Is your sewer backing up?

If you notice strange signs with your plumbing, and simply plunging or snaking the drain doesn’t work, what could be the real problem? It may be damaged sewer lines that are the true source and origin of the backup. What are some signs you should look for that mean your sewer line is failing, or has already failed?

 

Look out for these.
  1. Blockage – If all of your toiles and drains in your house show signs of backup, it is most likely your main sewer line that’s affecting them. 
  2. Odor – If you can smell a horrible, nasty, sewer smell in your home, chances are there is a crack in the pipe, and gas is leaking.
  3. Mold – If there is a break in your sewer line, gases will escape as well as heat. The increase in humidity in your walls and floors are the perfect conditions for mold growth. 
A plunger or drain snake may not be able to fix a sewer backup
A plunger or drain snake may not be able to fix a sewer backup. So who is responsible then?

4. Slow drains – A slow drain is a clear sign that something is blocking the line and will lead to sewage backup. One possible solution could be just cleaning the drains, but the damage could be larger and further up the line. 

5. Backyard signs – If sewage is leaking into your yard, areas of your grass will seem extra green and growing. Sewage acts as a fertilizer and your grass will become mismatched and uneven. You may also notice dips and small valleys due to the soil sinking into the pipe. Septic water may leak into your yard making it unbearable to breathe. 

6. Major home issues – Believe it or not, your home’s foundation can settle and crack if left untreated. You do not want that! If this becomes the case, immediately call a foundation repair specialist.

7. Infestation – Because the pipe may be cracked, small creatures can find their way into your home. Rats, mice, cockroaches, palmetto bugs, and sewer flies can invade your personal space. A simple sewer CCTV inspection can find where they are entering from.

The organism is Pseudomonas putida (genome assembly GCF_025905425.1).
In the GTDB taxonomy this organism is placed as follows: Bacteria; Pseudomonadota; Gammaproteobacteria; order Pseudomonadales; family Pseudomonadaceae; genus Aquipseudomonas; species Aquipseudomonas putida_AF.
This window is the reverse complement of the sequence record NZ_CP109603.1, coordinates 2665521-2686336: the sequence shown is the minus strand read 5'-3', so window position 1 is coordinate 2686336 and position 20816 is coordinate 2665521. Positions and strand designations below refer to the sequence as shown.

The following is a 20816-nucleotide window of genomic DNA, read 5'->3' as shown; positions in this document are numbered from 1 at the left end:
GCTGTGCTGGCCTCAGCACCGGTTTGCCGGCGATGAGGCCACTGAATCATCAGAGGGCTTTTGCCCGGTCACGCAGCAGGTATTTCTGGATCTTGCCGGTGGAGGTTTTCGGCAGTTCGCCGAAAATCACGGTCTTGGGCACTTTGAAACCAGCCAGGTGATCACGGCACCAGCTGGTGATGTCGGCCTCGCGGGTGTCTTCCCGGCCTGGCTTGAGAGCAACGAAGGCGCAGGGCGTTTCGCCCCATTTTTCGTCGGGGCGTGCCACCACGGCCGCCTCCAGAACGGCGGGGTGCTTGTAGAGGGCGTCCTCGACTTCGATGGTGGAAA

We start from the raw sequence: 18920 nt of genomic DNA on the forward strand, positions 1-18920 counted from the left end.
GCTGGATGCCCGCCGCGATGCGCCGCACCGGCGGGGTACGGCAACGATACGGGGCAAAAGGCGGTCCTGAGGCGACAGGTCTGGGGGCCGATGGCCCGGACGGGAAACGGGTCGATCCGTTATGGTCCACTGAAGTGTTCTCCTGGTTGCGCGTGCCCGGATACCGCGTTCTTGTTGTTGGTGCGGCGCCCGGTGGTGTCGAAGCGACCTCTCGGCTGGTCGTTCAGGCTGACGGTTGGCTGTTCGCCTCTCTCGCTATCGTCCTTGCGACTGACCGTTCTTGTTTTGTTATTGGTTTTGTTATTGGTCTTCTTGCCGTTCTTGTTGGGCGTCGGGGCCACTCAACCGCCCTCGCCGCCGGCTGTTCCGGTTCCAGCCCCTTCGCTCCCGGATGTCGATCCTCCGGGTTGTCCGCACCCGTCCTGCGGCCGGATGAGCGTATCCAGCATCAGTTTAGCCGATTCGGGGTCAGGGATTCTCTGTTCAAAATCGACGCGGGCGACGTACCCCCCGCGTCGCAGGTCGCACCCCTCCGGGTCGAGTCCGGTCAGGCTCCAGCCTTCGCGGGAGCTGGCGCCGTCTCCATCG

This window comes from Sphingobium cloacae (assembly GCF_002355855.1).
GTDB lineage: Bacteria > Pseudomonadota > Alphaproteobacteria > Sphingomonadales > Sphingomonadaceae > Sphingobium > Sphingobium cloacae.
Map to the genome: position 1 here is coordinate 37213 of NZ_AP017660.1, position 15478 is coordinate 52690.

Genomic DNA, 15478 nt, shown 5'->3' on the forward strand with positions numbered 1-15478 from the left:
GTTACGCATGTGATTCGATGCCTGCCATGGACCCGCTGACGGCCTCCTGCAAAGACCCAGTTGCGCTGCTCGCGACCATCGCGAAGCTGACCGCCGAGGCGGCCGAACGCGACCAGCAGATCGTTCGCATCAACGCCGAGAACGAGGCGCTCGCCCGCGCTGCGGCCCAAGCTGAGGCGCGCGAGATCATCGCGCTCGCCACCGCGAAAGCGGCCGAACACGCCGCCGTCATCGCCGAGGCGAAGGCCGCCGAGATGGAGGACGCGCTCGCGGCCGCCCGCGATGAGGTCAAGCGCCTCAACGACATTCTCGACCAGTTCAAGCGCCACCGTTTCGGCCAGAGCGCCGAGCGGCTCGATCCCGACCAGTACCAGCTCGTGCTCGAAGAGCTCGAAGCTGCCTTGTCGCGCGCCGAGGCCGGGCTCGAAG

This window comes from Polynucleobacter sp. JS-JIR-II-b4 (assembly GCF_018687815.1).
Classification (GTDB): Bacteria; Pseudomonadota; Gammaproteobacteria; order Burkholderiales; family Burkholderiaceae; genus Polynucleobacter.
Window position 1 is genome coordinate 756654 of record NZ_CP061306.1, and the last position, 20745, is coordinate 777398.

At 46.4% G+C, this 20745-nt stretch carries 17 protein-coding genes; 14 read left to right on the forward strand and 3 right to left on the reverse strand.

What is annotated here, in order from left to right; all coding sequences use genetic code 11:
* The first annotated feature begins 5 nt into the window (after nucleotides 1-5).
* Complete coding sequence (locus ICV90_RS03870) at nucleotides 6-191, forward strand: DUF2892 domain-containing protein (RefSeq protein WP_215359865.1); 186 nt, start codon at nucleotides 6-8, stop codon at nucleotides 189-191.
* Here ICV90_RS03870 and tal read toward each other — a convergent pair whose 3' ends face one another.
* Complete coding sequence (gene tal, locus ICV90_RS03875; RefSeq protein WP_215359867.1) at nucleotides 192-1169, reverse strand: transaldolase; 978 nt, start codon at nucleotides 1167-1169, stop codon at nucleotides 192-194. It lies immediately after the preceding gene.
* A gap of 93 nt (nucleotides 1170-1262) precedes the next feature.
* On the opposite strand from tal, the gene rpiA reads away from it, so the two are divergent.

When is the city responsible for sewer backups?

Cities and municipalities are responsible for any problems with the public sewer main. There are main blockages to the city sanitary system that will cause problems, like fatbergs (a rock-like mass of waste matter in a sewer system formed by the combination of flushed non-biodegradable solids, such as wet wipes, and congealed grease or cooking fat.) If this is the case, then it will be the responsibility of the city.


When is the city responsible for sewer backups? Are they the ones who pay?
When is the city responsible for sewer backups? Are they the ones who pay?

The main sewer line carries waste away from homes and can cause sewer backups with relative ease due to clogs. Although the city will be accountable for problems starting at the main underground sewer pipe, homeowners are responsible for plumbing repairs for the pipes running to the main line.

When are you responsible for sewer backups?

More likely than not, the city is not held responsible for plumbing and sewer repairs on residential property. It is very important that you inspect your sewer lines when purchasing a new home, so as to see the current life-use of the pipes. Using a CCTV sewer camera inspection, which New Flow Plumbing offers, you can discover if the issue does begin with the public sewer main or your sewer line.